New figures released this month show a 28% increase in the number of men working in the direct selling industry. The latest figures from the Direct Selling Association (DSA),indicate that more than 92,000 of the UK’s 400,000 direct sellers are male.
Direct selling covers selling products to consumers through parties, face-to-face and online. Almost 95% of sellers working part time on their business. Lynda Mills, Director General of the DSA says: “There is a common misconception that direct selling is an industry dominated by women. However we have recently seen a surge in the number of men becoming direct sellers. 62% of the UK’s 400,000 direct sellers have another job, which means that direct selling is the ideal choice for those who want to design their own career or supplement their income.”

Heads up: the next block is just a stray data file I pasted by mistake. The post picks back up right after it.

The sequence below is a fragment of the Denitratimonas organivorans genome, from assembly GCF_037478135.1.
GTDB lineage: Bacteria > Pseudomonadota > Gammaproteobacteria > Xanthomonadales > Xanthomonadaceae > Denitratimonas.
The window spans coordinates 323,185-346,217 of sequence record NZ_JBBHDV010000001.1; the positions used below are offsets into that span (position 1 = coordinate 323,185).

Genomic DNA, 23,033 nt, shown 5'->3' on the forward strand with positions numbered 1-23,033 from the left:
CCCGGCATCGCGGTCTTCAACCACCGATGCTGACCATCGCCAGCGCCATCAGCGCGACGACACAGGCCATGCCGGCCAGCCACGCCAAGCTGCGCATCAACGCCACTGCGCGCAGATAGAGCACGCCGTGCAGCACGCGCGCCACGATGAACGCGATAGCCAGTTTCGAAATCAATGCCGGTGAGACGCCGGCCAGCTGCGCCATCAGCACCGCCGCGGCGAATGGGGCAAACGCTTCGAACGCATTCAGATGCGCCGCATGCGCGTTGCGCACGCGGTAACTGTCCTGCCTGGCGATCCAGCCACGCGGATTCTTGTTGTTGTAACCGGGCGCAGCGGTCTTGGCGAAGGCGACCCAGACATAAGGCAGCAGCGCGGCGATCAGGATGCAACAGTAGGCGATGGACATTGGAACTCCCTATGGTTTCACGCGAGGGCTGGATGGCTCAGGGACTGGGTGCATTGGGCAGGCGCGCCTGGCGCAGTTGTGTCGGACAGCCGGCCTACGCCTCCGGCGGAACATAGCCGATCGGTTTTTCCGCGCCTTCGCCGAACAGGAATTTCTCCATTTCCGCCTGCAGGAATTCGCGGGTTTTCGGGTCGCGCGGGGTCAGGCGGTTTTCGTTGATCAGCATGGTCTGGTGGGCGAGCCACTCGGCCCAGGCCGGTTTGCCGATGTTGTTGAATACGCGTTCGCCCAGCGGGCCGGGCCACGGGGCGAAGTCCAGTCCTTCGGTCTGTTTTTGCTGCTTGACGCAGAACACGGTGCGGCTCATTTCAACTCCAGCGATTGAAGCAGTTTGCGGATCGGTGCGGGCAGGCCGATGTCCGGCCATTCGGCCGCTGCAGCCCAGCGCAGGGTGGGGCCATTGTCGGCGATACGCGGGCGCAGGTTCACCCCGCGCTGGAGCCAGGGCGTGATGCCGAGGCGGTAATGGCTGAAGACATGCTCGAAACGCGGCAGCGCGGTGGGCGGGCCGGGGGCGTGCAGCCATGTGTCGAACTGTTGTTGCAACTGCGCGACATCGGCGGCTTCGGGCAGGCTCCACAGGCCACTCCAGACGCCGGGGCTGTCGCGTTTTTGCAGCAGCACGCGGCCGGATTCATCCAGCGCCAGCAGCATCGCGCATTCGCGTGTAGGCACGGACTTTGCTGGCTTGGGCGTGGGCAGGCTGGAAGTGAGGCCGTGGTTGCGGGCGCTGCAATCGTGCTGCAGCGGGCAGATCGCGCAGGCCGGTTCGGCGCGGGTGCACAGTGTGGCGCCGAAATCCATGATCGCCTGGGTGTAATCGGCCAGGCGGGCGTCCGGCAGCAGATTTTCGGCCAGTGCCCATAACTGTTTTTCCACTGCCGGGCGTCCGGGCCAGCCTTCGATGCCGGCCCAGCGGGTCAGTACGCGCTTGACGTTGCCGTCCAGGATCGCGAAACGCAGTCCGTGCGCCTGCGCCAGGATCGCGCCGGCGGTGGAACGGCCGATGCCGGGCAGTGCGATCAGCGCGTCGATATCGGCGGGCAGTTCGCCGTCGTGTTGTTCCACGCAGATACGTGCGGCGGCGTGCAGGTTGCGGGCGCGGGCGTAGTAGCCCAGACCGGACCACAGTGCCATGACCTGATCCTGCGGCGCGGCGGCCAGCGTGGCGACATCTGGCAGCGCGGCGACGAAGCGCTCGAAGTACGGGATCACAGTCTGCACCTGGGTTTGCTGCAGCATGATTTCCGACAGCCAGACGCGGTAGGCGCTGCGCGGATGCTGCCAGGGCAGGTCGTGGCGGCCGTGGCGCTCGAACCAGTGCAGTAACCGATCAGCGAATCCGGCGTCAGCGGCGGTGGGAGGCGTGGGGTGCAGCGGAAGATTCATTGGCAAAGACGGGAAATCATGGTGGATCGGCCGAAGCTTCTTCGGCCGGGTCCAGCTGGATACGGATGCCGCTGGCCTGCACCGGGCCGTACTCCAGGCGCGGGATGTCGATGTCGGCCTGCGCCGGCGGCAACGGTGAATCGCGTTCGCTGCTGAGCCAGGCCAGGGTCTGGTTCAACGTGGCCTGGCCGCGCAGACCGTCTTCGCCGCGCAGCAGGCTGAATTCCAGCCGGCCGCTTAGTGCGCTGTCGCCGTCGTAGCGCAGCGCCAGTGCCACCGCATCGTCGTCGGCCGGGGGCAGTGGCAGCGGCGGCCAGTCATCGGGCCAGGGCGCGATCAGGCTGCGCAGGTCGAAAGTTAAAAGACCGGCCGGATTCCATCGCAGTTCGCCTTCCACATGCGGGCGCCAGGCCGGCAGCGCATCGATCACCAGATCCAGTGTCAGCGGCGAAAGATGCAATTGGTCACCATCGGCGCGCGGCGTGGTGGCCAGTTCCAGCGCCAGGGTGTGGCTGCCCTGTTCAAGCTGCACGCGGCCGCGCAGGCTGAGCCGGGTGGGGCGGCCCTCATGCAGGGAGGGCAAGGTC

Direct selling includes products bought from a catalogue delivered by direct sellers (such as cosmetics), products bought in a group party environment (like kitchen equipment or jewellery), products demonstrated in a customers’ home (such as make up), or products bought direct from a direct seller at events like craft fairs or fitness clubs (like cards or nutritional supplements). Members of the DSA include Stella & Dot, Amway, Usborne Books at Home and Forever Living.
Direct selling provides individuals with an opportunity to work flexibly around other commitments and run your own business. When people begin direct selling they purchase a starter kit, which is on average £100 for a business kit and sample products. They can then begin selling the products, making back a percentage of the sales they make. The DSA is responsible for promoting the sector and regulating member companies. The direct selling industry generates in excess of £2bn for the UK economy each year.